Sydney Opera House, Joan Sutherland Theatre
The Royal New Zealand Ballet’s triple bill which began the year's programme was a stunning success which showed a company on top of its game.
But the Australian Ballet’s comparable latest trio of works, Vanguard, showed what an extraordinary depth of talent that company has to offer.
Vanguard comprises three works which are essentially studies or reflections on the nature of dance, as well as providing an overview of contemporary dance of the last 100 years.
The first work on the programme was The Four Temperaments, choreographed by Balanchine with music by Hindemith. While the various sections portrayed the four temperaments or humours – melancholic, sanguine, phlegmatic and choleric – this was more an opportunity for attempts to deal with the contrasting aspects of those temperaments: the male/female, the yin and yang, as well as the emotional and physical.
The male and female dancers responded to each other with conflicting and contrasting movements, creating varying tensions and attractions between them.
At times, the female dancers were manipulated as though they were mechanical dolls, with their arms, legs, heads and torsos becoming levers, pulleys and cogs, creating sharp angular positions and movements.
This was all something of a metaphor about how the body responds to internal and external forces, creating emotional and psychological states.
There were some supremely elegant passages where the physicality and the weight of bodies contrasted with the serpentine line of movement. At other times, they explored the ritualistic and naturalistic aspects of dance.
It was all done with a slight sense of parody of the classical form, but with a brilliance of articulation and style, and the dancers responding to Hindemith’s music, which ranged form the classical to the jazzy and syncopated.
Jiri Kylian, who has choreographed for the Royal New Zealand Ballet, had a work from 1995, Bella Figura (literally Beautiful Figures). The dance is filled with a series of remarkable vignettes from the opening sequence, which begins with some of the dancers in rehearsal mode testing themselves, flexing and preening, with two bodies suspended in Perspex coffins above them – death?
When the dance begins a bare-breasted female, hinting at a sexual element, is alternately gripped by the curtains as though by a giant fist and then released, stepping forward to engage with the audience.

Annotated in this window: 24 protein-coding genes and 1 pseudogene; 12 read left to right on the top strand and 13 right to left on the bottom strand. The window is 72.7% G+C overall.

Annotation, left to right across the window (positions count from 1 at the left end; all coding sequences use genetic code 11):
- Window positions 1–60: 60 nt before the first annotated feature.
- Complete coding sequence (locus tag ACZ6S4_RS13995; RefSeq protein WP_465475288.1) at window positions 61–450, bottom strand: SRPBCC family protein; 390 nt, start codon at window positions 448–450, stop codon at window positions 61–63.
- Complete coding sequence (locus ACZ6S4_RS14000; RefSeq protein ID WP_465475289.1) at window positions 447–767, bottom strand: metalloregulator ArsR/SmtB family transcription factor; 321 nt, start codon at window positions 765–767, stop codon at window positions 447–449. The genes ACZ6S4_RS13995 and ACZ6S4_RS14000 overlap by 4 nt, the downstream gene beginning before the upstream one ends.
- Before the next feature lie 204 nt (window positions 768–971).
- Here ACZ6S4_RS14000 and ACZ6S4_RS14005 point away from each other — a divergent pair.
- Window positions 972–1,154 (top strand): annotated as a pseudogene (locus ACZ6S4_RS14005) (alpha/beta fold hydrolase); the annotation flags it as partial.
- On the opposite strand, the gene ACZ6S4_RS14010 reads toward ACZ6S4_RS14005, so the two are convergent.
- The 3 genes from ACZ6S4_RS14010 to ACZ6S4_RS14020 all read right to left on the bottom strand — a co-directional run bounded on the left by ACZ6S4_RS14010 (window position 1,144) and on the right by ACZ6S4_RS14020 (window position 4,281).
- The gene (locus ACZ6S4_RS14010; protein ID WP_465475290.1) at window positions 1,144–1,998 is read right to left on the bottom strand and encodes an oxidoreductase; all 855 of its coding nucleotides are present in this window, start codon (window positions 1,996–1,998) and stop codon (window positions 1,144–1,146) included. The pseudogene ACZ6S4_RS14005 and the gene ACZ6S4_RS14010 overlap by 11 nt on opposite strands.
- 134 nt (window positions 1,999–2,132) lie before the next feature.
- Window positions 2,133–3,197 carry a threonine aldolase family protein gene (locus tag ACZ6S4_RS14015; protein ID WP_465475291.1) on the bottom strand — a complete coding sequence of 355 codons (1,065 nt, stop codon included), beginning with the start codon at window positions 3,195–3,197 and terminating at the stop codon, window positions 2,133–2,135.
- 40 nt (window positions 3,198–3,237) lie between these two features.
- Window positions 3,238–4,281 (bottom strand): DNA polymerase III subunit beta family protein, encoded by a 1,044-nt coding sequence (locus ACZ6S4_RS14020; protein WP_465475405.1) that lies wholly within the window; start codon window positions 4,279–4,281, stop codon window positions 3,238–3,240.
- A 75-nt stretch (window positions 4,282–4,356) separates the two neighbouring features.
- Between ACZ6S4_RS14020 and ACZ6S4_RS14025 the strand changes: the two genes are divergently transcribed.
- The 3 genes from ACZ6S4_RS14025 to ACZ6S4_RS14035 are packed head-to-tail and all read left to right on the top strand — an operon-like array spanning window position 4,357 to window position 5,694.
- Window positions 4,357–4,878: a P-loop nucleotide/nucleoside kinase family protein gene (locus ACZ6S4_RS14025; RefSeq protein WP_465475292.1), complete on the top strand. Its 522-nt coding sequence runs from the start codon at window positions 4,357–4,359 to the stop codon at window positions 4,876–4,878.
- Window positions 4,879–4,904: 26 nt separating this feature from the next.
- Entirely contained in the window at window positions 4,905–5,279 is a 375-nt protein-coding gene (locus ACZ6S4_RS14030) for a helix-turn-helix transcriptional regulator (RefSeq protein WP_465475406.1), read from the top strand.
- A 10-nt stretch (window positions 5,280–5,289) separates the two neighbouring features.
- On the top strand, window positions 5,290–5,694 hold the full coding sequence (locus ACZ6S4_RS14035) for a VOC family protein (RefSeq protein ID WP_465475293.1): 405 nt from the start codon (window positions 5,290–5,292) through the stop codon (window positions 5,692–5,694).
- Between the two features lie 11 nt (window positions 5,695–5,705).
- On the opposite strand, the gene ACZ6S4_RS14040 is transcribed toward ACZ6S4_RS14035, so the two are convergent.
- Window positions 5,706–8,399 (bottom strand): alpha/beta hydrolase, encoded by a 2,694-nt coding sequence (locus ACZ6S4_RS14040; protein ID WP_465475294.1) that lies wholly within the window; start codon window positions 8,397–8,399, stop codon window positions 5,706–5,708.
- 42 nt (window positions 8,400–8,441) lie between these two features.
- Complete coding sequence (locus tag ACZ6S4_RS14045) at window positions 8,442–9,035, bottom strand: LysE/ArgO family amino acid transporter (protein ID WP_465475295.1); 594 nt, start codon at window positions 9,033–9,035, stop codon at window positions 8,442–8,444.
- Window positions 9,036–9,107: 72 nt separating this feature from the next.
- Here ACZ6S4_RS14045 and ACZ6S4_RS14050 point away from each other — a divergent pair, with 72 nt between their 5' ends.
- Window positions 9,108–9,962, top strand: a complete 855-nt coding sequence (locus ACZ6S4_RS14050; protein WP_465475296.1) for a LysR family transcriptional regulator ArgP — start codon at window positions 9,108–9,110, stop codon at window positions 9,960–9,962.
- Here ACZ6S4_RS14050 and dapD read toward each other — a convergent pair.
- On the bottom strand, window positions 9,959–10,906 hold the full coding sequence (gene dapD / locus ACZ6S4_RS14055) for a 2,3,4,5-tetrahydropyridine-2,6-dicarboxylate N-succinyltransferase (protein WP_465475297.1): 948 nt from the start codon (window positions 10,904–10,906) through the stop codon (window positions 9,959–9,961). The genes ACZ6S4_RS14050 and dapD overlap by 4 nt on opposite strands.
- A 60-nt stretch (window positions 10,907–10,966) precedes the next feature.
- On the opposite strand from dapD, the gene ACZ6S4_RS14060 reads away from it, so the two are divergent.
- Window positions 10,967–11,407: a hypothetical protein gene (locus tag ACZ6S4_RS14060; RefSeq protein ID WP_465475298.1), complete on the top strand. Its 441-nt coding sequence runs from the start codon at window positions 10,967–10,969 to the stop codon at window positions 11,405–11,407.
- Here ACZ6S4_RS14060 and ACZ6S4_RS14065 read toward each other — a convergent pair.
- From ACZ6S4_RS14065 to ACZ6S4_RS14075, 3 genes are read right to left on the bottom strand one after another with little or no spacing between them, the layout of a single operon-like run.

It was all a precursor of what was to come – an undercurrent of sensuality and mortality, the impact of sets and lighting on the dancers as well as the fragility of the human body.
The music which was mainly late baroque. Pergolesi, Torelli and Vivaldi reinforced these ideas of sex and death, with a couple of sopranos singing from Pergolesi’s Stabat Mater the haunting When my Body Decays.
As well as choreographing the work, Kylian has designed the set and worked closely with the lighting so there are a number of sequences where the curtains are used to frame, hide and interact with the dancers. The lighting was imaginatively used to create dark shadows, hidden places and to dramatically illuminate.
There was lots of vigorous movement, with a fine sense of physicality providing a contrast between the sensual and the robotic.
One particularly eloquent passage was danced in silence while another featured all the dancers – male and female – bare chested in voluminous red skirts which gave the work a surreal mixture of the primitive, the Orient and the catwalk.
The final work, Dyad 1929 choreographed by Wayne McGregor, revisited the innovative dance of the Ballet Russe in the early part of the 20th century. Performing to the minimalist music of Steve Reich, the dancers engaged in a series of episodes which unpicked the ideas of contemporary dance and reworked them into bizarre new dance explorations.
Postures, shapes and movement which had been seen in The Four Temperaments were here pushed to the limit so that there was an almost circus-style theatricality to some passages.
Future Melbourne performances:
Vanguard, June 6-17
Graeme Murphy’s Swan Lake, June 21-July 1